TOKYO, August 22. /TASS/. Fishermen from the Japanese prefecture of Fukushima will continue opposing Japan’s decision to dump radioactive water from the crippled Fukushima 1 nuclear power plant into the ocean, starting on August 24, the head of an industry association told Japanese Economy, Trade and Industry Minister Yasutoshi Nishimura at a meeting in Iwaki.
"Although you approved the [water] discharge decision at a Cabinet meeting, we will continue protesting against this process," NHK quoted Tetsu Nozaki as saying. In response, Nishimura emphasized that Japanese officials could no longer postpone releasing the water as he called on Fukushima fishermen to understand.
Japanese Prime Minister Fumio Kishida said earlier that the discharge of water that was used to cool the reactors at the plant would begin on August 24, barring any obstacles in terms of the weather or sea conditions. According to Kyodo, in the 2023 fiscal year (ending on March 31, 2024) as much as 31.2 metric tons of wastewater will be released into the ocean. The overall concentration of tritium in it would be about 5 trillion becquerels.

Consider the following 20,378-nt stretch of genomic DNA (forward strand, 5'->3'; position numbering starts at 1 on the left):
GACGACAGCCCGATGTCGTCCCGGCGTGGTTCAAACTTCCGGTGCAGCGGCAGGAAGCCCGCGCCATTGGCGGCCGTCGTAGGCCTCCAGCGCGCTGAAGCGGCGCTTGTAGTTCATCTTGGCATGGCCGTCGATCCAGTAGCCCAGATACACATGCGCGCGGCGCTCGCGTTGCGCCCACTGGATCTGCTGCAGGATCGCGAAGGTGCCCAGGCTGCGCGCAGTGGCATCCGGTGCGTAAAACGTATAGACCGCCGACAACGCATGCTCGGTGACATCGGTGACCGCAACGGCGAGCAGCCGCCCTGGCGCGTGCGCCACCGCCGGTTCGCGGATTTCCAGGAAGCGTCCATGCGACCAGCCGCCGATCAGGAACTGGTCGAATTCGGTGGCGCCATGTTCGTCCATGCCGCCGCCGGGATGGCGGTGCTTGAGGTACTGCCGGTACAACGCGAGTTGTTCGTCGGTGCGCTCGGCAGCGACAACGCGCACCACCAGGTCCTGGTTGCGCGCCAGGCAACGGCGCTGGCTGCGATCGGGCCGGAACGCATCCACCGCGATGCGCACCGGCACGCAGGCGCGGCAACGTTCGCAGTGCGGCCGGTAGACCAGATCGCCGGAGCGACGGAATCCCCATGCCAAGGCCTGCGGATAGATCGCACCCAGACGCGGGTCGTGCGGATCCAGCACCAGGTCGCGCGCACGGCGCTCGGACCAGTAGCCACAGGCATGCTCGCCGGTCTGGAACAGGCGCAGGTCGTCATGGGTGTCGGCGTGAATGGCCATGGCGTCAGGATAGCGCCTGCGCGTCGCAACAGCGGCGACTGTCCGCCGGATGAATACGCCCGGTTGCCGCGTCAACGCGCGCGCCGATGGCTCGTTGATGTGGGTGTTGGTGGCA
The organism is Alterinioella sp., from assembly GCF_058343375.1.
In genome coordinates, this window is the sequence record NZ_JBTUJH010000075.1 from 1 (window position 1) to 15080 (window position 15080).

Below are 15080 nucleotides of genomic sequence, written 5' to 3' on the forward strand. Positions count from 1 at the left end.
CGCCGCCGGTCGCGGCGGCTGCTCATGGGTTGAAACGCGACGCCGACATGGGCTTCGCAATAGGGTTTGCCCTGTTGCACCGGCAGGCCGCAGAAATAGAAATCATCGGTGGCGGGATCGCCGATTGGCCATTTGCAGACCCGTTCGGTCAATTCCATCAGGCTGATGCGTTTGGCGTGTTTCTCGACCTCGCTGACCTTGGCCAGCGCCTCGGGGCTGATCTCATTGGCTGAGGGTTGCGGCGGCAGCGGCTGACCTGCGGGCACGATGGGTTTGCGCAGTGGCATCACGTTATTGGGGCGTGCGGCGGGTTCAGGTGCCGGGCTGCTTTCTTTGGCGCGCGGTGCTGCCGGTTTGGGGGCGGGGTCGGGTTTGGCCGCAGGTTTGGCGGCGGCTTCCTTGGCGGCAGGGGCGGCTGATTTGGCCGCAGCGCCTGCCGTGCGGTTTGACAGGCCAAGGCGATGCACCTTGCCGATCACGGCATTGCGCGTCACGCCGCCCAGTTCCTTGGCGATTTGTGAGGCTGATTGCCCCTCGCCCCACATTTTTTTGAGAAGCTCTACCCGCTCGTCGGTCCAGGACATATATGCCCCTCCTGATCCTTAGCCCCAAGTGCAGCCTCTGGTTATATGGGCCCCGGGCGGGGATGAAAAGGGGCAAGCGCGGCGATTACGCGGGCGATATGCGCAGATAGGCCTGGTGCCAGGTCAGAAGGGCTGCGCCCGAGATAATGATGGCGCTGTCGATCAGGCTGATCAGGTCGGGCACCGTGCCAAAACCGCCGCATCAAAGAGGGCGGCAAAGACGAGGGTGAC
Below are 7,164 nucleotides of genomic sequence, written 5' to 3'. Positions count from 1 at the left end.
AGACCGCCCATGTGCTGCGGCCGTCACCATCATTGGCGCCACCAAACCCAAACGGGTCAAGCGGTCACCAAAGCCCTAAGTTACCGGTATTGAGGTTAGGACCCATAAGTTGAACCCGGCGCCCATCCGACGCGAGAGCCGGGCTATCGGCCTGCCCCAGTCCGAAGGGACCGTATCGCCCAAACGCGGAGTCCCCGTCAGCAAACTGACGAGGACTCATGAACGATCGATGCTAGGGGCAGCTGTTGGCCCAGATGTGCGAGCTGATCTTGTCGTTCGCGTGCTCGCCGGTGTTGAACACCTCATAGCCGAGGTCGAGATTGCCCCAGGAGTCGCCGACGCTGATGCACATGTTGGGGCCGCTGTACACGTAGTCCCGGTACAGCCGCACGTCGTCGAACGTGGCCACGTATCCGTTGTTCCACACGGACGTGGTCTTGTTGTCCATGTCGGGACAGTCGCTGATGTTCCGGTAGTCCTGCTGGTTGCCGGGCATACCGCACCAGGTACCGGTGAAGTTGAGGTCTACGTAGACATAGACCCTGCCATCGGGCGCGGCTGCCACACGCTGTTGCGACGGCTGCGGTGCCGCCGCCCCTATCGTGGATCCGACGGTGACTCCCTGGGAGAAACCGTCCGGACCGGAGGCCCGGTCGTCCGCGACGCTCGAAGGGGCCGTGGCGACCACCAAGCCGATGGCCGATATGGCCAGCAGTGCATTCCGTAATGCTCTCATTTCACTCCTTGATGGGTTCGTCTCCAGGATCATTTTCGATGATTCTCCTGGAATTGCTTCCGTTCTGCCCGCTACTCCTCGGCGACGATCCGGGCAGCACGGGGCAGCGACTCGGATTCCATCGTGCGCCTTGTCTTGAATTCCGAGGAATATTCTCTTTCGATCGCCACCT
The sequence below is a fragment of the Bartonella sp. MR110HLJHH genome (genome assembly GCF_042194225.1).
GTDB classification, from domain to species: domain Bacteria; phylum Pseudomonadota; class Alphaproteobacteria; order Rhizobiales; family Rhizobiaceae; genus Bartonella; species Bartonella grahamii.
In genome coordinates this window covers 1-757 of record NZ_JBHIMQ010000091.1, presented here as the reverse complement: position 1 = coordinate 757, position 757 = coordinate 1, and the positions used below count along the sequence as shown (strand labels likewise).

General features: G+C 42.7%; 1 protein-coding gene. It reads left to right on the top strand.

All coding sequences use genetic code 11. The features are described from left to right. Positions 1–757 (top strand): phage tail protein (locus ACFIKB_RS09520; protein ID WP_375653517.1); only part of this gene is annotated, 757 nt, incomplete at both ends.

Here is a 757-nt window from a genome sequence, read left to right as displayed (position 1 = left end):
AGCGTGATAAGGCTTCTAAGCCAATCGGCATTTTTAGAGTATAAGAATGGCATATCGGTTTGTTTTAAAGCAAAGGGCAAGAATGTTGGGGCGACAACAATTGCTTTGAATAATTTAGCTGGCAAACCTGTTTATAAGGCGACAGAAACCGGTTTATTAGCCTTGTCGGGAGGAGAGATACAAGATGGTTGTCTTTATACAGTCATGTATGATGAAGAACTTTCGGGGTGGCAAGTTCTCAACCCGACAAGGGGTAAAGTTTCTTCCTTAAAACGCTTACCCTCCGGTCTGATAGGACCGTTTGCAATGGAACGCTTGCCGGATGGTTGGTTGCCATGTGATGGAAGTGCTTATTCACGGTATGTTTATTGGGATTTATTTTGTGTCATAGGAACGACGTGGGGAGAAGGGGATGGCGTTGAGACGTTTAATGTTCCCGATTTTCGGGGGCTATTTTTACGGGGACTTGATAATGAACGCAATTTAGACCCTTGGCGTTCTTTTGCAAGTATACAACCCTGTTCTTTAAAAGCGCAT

In March 2011, a tsunami caused damage to power supply and cooling systems at the Fukushima 1 nuclear power plant, which caused a nuclear fuel meltdown in three reactors, accompanied by explosions and the emission of radiation into the atmosphere. Vast territories were contaminated, forcing the evacuation of tens of thousands of people. The reactors used water for cooling, and storing this water has become problematic due to its large volume — over 1,25 million tons. In April, 2021, the Japanese government authorized the discharge of a large amount of this water, which is said to be mostly cleared of radioactive substances, but still contains tritium — a radioactive hydrogen isotope.
Tokyo Electric Power underscored that the tritium content in the water is being brought to one fortieth of the minimum allowable standard set by the International Commission on Radiological Protection (ICRP) and the government of Japan, and one seventh of the level allowed by the World Health Organization for drinking water. Despite this, Tokyo’s plans have drawn sharp criticism from a number of countries, mainly, Russia and China. Japan plans to discharge the water in stages over a 30-year period. The International Atomic Energy Agency (IAEA) intends to monitor the process on a continuous basis. In the past few years, IAEA specialists have carried out several inspections at the nuclear facility.